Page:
October 30, 2013 at 10:23 pm #20276
So I tried to make two snap-o-lanterns. One I wrecked trying to put the microcontroller into the socket (clumsy people should not try to make electronic kits). The second one seems to be fine despite some issues with the 6 pin DIL header (okay I actually put it in the wrong way and had to remove it).The finished kit only has one LED light up now and then. That’s it. No movement and nothing else happens. I have checked the soldering. It looks okay. Anyone have any ideas of what I can do? I’d really love to have one working snap-o-lantern after paying $60 (delivery and the kit) and spending hours on them.The other thing I am wondering: if I bought the kit, do I have to program the microcontroller somehow? It doesn’t say how in the assembly instructions.GlennOctober 30, 2013 at 10:55 pm #21527Windell OskayKeymaster
Hi Glenn,You do not have to program the microcontroller at all– it comes preprogrammed, and it *is* working correctly if you see one of the LEDs lighting up now and then. (If you do have a reason to reprogram it, you’ll need an AVR ISP programmer.)First, try to figure out what’s wrong with the other LED. There is *very* little that can go wrong here. The LED is connected on one side to the pin of the chip and to the resistor, and on the other to ground. Either, the LED is backwards, or there is a missing connection at one of those points.Trace the wires and connections, and try to see where they go and match them to the circuit diagram. At every connection, look to see if you can physically observe how the parts– either wires, solder joints, or copper traces on the circuit board –are connected, to make sure that the diagram is actually implemented. (And, if you have access to a multimeter, use that to verify connections between those points.)If you can verify that all of the connections are correct, it could be that the LED is soldered in backwards. You can check this by disconnecting one of its leads (desolder one of the two wires that touches the leads of the LED, and touch it one way or the other across the leads of the working LED. That should tell you if the LED itself is good, and connected with the correct orientation.For the servo, follow the same basic procedure, however note that there are now three wires, not two, to trace.With regards to the other kit, with the damage to the socket, it’s not beyond repair, so long as you haven’t actually torn off any of the pins. Strictly speaking, a socket is not needed, and you can wire the relevant pins– there are only six of them that matter –directly to the circuit board with a little extra wire if needed.October 30, 2013 at 11:02 pm #21528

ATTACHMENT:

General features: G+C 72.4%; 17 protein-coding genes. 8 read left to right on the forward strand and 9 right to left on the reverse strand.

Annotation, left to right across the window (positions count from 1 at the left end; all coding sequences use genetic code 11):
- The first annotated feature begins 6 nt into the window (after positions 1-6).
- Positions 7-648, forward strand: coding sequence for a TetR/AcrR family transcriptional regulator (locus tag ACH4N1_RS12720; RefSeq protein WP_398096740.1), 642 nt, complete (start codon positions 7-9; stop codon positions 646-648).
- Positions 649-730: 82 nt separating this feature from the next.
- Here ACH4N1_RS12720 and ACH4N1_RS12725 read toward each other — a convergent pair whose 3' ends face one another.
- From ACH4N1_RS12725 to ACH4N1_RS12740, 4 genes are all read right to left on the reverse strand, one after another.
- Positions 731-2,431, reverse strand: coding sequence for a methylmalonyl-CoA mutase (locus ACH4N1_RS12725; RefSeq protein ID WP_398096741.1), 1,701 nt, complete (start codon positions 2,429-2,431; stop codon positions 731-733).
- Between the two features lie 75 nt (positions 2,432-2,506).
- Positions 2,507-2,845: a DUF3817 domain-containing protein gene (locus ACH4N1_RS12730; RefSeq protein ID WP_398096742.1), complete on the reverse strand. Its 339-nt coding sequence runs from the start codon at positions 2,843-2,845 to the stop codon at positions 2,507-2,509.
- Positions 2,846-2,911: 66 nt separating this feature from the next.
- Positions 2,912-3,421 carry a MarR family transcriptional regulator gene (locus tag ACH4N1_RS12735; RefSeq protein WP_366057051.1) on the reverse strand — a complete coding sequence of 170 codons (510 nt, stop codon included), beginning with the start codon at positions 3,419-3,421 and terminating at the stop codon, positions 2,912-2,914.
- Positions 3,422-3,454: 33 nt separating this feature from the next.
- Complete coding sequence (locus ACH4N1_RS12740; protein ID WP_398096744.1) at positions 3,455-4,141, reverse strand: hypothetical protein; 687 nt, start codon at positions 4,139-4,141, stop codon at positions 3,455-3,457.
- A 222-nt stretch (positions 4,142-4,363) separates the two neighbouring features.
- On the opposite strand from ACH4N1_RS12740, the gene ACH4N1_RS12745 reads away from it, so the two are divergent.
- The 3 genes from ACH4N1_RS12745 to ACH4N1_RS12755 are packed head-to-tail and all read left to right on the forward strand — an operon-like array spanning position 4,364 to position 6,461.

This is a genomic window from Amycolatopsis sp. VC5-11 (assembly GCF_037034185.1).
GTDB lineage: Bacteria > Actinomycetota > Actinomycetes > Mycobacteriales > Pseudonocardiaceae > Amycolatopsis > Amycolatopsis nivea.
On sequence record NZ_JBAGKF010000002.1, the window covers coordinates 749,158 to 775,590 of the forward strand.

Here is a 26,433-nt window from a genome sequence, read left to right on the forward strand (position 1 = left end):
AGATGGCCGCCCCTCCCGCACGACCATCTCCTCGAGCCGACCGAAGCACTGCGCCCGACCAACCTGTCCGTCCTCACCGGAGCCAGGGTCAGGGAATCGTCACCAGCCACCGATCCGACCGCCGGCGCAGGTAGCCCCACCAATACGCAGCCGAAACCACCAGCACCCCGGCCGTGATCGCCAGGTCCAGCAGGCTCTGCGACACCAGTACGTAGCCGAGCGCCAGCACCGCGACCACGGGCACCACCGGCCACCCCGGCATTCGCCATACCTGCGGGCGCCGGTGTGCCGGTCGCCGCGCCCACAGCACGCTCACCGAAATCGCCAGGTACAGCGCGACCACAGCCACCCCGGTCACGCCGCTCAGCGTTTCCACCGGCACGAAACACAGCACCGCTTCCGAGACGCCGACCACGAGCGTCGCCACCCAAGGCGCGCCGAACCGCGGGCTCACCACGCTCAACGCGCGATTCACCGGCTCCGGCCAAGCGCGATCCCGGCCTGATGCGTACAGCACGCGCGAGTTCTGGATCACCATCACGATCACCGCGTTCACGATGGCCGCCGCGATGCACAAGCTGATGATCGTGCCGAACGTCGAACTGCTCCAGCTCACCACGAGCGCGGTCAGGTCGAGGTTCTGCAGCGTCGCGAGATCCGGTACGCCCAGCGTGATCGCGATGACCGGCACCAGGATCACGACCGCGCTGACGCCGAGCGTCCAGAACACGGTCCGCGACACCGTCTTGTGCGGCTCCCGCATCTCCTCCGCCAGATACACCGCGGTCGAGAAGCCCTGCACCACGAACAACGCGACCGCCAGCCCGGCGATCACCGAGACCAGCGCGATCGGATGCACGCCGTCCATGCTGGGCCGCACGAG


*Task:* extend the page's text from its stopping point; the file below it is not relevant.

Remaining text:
I sorted out the mistake causing the issues I am having. The DIL header was in the wrong place. I guess you shouldn’t try soldering stuff after a twelve hour workday especially when you are not that good at soldering in the first place. I didn’t think I needed to program the microcontroller. I will keep that in mind about the socket.ThanksOctober 30, 2013 at 11:16 pm #21529
I found a mistake. Even when I put the pin header where it belongs, it still didn’t work. I am disappointed that after spending hours on this I am still debugging it. I am giving up. Two kits bought and delivered at high cost with no gain but hours of my spare time were lost. Besides my lousy soldering skills, the pins are so close together I can’t solder accurately enough. I think I’m done.October 30, 2013 at 11:19 pm #21530Windell OskayKeymaster
I’m sorry to hear that you’re still having trouble with it. However, it is likely that the kits are both recoverable, should you decide to look into it again.October 30, 2013 at 11:30 pm #21531
Thanks. Yeah. I’m done. I’m so tired I can’t spend any more time than this (I work full time with three part time jobs) and I’m spending my spare time doing this.Maybe I’ll try again next year.Thanks for the help.
- You must be logged in to reply to this topic.